Before it even started off-Broadway, the workshop for "Peter and the Starcatcher" consisted of a group of 19-year-old actors reading the script in a cabin in the Berkshires with a bucket and a rope as props. The rope managed to stay in this minimalist production, which is the prequel to the famous Peter Pan story.
"To have any sort of pretentiousness of getting something to Broadway when you start off with such humble beginnings would be just ludicrous," director Alex Timbers said.
'Peter and the Starcatcher' is now up for nine Tony Awards, including Best Direction by two directors. That's not so common in today's theater.
"I'm twice his age, but he's a great writer and a great director and we became friends and when this came about we wanted to do it together," explained Roger Rees about how this opportunity with his co-director Timbers came about.
Already a Best Actor Tony and Olivier winner for 1982's "The Life and Adventures of Nicholas Nickleby," Rees said, "this play is theater at its best." He calls "Peter and the Starcatcher" elemental theater and when other actors see it in the audience they want to run up on stage and take part.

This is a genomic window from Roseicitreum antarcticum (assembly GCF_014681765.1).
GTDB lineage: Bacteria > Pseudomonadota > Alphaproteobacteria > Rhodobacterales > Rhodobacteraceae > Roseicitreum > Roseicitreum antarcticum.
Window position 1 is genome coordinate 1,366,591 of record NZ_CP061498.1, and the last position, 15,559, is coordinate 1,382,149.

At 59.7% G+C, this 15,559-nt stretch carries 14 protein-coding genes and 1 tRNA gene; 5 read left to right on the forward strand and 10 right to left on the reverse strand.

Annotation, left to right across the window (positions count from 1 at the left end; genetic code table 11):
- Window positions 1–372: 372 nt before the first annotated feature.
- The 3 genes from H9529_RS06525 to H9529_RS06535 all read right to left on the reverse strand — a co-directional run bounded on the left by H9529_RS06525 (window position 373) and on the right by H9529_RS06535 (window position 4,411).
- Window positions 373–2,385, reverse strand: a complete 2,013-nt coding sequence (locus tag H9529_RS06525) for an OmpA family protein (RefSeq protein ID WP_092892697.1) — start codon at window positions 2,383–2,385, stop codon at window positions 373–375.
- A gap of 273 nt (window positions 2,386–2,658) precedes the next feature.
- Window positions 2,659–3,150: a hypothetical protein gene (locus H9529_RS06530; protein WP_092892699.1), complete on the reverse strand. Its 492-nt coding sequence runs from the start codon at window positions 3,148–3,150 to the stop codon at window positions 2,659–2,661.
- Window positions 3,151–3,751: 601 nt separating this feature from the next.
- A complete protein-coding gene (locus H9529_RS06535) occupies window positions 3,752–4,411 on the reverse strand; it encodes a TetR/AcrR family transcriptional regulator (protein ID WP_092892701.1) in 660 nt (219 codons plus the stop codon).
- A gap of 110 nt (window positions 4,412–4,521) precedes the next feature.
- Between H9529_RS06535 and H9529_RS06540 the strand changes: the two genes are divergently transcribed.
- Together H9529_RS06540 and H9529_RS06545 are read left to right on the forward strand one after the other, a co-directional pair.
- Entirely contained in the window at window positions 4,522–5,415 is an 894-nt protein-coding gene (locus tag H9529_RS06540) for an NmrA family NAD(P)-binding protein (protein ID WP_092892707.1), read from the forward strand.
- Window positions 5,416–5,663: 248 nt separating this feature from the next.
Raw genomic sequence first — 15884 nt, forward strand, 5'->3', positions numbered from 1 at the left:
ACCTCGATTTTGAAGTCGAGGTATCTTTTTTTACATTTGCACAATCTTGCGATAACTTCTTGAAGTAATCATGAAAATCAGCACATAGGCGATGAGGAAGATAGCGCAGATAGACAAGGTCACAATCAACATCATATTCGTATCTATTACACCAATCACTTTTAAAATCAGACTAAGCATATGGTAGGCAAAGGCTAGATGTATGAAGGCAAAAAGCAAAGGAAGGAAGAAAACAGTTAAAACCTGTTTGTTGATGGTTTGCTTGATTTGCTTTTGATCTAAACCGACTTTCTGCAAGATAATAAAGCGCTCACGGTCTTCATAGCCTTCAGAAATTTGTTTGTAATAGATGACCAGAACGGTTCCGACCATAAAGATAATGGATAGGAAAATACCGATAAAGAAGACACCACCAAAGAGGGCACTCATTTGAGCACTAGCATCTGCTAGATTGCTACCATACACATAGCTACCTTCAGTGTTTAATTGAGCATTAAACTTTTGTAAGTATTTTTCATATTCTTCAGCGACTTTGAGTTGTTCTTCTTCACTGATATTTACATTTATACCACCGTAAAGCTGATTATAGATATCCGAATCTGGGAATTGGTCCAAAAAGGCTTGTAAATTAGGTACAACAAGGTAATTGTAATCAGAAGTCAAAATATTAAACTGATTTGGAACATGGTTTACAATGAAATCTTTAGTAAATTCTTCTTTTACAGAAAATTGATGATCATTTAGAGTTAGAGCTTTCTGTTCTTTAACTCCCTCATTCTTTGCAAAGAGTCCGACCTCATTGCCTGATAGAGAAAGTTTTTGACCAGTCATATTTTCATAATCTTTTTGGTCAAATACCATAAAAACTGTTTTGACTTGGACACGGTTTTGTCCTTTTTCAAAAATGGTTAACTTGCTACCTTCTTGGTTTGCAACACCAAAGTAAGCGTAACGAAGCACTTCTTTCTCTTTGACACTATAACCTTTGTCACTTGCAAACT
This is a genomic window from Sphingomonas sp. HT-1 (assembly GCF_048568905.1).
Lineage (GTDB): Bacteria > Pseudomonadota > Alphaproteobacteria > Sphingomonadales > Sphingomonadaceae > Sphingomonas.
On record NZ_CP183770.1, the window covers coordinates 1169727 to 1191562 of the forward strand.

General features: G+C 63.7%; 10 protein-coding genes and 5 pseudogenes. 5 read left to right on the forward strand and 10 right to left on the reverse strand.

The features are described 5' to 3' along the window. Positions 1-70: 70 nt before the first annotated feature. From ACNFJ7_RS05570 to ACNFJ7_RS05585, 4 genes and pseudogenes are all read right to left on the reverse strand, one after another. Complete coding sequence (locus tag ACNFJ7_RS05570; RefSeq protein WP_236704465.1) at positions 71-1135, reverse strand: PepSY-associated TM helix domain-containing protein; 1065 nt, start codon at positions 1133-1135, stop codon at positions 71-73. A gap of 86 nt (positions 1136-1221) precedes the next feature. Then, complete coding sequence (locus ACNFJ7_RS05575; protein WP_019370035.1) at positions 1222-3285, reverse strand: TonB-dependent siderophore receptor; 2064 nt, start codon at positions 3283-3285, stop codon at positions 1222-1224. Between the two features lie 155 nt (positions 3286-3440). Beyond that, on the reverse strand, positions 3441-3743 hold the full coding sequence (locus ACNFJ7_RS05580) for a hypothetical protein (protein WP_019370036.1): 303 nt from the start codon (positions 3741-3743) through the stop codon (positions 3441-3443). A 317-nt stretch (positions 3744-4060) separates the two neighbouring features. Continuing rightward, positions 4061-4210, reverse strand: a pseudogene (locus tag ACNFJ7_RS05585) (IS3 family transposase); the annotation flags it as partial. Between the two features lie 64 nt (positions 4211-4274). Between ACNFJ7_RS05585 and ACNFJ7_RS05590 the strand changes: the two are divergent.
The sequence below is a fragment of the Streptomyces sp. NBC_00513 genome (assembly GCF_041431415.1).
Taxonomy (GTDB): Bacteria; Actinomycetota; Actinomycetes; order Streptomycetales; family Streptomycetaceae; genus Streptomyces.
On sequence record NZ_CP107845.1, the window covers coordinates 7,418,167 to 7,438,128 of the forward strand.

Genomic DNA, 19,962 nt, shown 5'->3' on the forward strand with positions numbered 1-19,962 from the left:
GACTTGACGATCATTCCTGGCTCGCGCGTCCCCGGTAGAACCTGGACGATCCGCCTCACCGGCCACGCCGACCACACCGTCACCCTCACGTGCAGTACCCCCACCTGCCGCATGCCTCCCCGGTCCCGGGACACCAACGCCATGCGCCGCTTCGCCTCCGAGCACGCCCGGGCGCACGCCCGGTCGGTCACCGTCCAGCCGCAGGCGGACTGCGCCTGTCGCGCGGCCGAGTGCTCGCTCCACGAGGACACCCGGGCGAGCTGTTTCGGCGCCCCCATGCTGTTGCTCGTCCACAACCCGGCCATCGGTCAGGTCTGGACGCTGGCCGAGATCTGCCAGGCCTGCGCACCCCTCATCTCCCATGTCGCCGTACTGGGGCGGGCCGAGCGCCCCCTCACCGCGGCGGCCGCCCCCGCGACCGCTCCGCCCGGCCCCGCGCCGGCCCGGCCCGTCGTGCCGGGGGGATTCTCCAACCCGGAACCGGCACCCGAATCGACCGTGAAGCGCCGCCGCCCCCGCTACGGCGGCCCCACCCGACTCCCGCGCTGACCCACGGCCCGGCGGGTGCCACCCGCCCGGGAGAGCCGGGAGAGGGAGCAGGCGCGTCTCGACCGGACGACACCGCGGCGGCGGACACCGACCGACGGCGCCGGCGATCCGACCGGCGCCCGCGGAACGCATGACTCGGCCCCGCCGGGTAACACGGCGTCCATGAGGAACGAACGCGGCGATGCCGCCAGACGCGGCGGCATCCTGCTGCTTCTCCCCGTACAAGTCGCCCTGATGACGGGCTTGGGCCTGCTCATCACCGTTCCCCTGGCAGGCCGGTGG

Timbers isn't new to the Tony's either. He was a nominee in 2011 for directing "Bloody, Bloody Andrew Jackson." Timbers said he and his co-director had similar sensibilities, which helped the process., "What's been so great is that we have really different backgrounds, but we have the same taste in theater and that really helped guide us to come together and make the same choices."
Get a taste of the play from this video:
Or from this slideshow: